by clicking the arrows at the side of the page, or by using the toolbar.
by clicking anywhere on the page.
by dragging the page around when zoomed in.
by clicking anywhere on the page when zoomed in.
web sites or send emails by clicking on hyperlinks.
Email this page to a friend
Search this issue
Index - jump to page or section
Archive - view past issues
GP Week : Issue 172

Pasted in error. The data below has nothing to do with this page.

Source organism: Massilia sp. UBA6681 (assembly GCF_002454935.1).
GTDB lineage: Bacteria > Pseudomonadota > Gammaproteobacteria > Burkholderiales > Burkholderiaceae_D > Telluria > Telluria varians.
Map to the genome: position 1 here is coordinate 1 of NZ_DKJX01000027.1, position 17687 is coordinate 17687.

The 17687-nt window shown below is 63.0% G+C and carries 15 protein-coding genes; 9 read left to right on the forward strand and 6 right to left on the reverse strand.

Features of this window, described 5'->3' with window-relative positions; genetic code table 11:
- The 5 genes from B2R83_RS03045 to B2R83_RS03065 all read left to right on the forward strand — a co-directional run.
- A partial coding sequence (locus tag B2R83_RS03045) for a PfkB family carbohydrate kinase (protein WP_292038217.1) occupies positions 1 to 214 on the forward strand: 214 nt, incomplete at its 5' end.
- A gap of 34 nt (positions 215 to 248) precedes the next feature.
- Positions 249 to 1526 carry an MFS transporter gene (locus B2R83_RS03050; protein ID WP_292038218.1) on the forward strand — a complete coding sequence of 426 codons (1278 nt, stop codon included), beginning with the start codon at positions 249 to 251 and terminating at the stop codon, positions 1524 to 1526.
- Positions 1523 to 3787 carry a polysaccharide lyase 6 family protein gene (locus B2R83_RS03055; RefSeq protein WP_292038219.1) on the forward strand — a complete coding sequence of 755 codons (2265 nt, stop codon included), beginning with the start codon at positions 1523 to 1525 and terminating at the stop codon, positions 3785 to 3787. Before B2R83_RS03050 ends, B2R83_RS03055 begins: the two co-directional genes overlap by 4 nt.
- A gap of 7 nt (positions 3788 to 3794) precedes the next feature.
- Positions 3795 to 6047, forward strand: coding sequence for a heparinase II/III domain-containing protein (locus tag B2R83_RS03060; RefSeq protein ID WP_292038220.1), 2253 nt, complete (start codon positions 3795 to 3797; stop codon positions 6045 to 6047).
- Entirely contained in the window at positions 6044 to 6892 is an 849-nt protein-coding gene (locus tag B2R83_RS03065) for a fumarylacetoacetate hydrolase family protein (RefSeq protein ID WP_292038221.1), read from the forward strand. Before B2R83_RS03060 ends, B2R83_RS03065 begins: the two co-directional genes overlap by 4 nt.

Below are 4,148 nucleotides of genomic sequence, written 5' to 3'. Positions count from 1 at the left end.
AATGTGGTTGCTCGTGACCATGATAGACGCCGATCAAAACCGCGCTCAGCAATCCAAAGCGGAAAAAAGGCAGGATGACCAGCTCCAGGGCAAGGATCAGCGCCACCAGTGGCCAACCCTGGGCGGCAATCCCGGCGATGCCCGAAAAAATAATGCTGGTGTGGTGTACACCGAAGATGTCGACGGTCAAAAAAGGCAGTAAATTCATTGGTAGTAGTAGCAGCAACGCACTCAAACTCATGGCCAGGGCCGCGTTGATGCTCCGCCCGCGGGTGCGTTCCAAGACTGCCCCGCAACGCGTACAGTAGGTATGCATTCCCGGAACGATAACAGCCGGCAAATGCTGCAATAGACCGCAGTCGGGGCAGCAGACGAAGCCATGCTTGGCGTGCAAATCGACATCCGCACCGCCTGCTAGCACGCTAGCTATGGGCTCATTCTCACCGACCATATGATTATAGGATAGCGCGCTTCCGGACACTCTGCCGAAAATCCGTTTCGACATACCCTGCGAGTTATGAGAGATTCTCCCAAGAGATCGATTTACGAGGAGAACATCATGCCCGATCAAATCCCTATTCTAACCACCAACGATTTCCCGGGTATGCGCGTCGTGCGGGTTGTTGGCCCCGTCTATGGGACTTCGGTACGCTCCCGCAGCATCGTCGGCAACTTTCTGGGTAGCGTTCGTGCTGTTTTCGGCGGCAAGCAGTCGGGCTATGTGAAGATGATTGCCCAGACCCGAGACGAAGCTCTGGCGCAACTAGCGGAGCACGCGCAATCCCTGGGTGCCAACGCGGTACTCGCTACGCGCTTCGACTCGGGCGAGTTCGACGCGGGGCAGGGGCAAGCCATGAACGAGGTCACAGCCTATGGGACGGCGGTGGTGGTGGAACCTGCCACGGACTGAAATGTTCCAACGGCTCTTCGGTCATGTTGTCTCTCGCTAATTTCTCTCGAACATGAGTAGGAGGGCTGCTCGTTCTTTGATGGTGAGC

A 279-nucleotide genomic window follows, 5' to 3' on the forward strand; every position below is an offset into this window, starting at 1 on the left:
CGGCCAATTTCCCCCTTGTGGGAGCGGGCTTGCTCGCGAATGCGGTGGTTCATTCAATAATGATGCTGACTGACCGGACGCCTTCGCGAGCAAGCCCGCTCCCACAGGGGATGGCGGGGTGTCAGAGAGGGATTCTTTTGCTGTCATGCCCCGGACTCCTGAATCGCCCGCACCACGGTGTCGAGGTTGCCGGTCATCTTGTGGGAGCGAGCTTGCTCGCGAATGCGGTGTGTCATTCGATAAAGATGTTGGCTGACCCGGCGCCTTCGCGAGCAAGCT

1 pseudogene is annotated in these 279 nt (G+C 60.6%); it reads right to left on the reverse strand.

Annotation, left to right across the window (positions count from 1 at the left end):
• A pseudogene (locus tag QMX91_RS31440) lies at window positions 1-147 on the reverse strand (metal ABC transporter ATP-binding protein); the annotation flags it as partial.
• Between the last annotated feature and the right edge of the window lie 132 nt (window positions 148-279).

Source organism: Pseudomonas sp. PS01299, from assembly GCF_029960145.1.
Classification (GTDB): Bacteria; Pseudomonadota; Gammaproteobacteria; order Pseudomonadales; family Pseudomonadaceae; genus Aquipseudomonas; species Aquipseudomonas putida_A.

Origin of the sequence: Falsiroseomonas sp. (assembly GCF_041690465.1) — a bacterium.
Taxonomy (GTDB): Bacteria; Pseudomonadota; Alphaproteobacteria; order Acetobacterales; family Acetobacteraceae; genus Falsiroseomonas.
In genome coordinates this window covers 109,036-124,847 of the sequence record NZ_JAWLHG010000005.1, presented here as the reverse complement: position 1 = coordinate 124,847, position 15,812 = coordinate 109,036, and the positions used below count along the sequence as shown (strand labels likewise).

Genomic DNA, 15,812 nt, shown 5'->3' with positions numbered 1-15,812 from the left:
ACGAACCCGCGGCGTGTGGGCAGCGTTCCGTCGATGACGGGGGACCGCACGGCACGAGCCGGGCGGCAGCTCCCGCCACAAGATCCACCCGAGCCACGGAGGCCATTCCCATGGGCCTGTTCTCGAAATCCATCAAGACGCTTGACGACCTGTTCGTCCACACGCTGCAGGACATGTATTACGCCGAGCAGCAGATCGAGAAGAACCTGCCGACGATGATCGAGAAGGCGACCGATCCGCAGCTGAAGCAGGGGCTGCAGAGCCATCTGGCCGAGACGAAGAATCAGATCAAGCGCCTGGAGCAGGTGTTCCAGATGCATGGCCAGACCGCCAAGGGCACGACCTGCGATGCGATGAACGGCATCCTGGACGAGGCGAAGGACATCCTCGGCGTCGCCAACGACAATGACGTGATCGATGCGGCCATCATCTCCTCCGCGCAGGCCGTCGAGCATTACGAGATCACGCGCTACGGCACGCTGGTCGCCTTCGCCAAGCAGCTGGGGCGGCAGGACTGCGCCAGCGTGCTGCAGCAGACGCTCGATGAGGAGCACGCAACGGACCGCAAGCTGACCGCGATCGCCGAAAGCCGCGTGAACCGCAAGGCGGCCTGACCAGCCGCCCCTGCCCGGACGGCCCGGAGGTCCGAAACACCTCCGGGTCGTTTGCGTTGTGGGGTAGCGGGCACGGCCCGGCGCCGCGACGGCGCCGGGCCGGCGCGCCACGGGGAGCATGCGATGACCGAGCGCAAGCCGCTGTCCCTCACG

21 GPWEEK.com // 21 GPWEEK.com // PARTNERS: OPINION MUSICAL CHAIRS Lewis Hamilton’s decision to switch from McLaren to Mercedes next year has been hailed as ‘the big move’ which will shake up the grid for next year. But more accurately it’s Sergio Perez’ move to McLaren that is prompting a multi-million dollar game of musical chairs. Despite his podium at home in Japan, the smart money is on Kamui Kobayashi leaving Sauber too. So there’s double parking on offer there. Nico Hulkenburg looks set to join the Swiss team as its leader, with Esteban Gutierrez being promoted from the third driver role and Robert Frijns, who has just won the World Series by Renault, joining as reserve. This should be confirmed following the Abu Dhabi Young Driver Test in two weeks’ time. Gutierrez and Frijns are just two of a handful of junior drivers with a realistic chance of a job in F1 next year. On Friday night I attended the GP2 Series prize giving on a cruise down the Paris Seine. Champion Davide Valsecchi and runner-up Luiz Razia are staking all their hopes on F1 race seats next year, while top-placed rookie James Calado is hoping to challenge for the GP2 title by re-signing with Lotus-ART and get an F1 reserve job on the side, probably with Williams if Valterri Bottas replaces Bruno Senna as expected. If Hulkenberg exits Force India, Valsecchi and Razia may find a berth there. That would be the best option in terms of performance. The other option is Caterham, who look set to re-sign Heikki Kovalainen if they can meet the Finn’s financial demands and lose Vitaly Petrov, who seems to have gone off the idea of being a Formula One driver. I know, I don’t understand that one either. Then, of course, there’s HRT and Marussia, but you need more money than sense to pitch yourself there; abject desperation to be an F1 driver at any cost. Kovalainen’s performances these last three years have been impressive, and while I don’t think he’s quick enough to return to a top team he has proved a strong leader and might give Force India the guidance they need. I understand Paul di Resta, who is sure to stay thanks to his Mercedes ties, doesn’t provide the motivation and sense of loyalty that a midfield garage really needs. The other driver who could be just the tonic for Force India is Kobayashi, who despite having a bit of an up-and- down year has always impressed me. He and Di Resta are contrasting drivers, but maybe that’s what the team needs. Throw some wasabi in there. I actually think ‘Kobash’ (right) does have what it takes to be a top team driver, and so next year will be critical if he’s to have a long-term and successful future. He needs to be in an environment where he can blossom and, with Lotus set to resign Raikkonen and Grosjean, Force India is really the only available seat which isn’t in a graveyard. Of course, in the last couple of weeks everyone has been talking about the long-term future of Sebastian Vettel. Would he – could he – leave Red Bull a year early and drive for Ferrari in 2014? There are strong rumours coming out of Maranello that there is an MOU, or something, signed between the two parties. But starting when? Vettel has a contract with Red Bull till the end of 2014. There will be performance clauses, but if he wins a hat-trick of titles this year, it seems unlikely that clause could fall in his favour. It would be a change of philosophy for Ferrari, too, to have two world champions in their stable. Traditionally they’ve chosen one headliner and one support act. Alonso’s contract runs through 2016. Last week, Ferrari president Luca di Montezemolo told Italian radio he doesn’t want “two roosters in the same hen house” – he wants drivers to race for Ferrari and not for themselves. With two individuals as competitive, dare I say it selfish, as Alonso and Vettel it is almost unthinkable it wouldn’t develop into civil war. Prost versus Senna would be kindergarten stuff in comparison. Alonso already vetoed any chance of Lewis Hamilton signing for Ferrari this year, and I can’t imagine him rolling out the crimson carpet for Vettel – his main rival for the last few years – either. But maybe it’s just Ferrari trying to unsettle Red Bull. This would be typical of the Italians. You’ve got to admit, it makes a lot more sense to have Vettel join in 2017. He’ll be 29 then, just a year older than when Alonso made his debut for the Scuderia, and no doubt an even stronger driver than the German is now. Which is a bit scary. OPINION ADAM HAY-NICHOLLS F1 Editor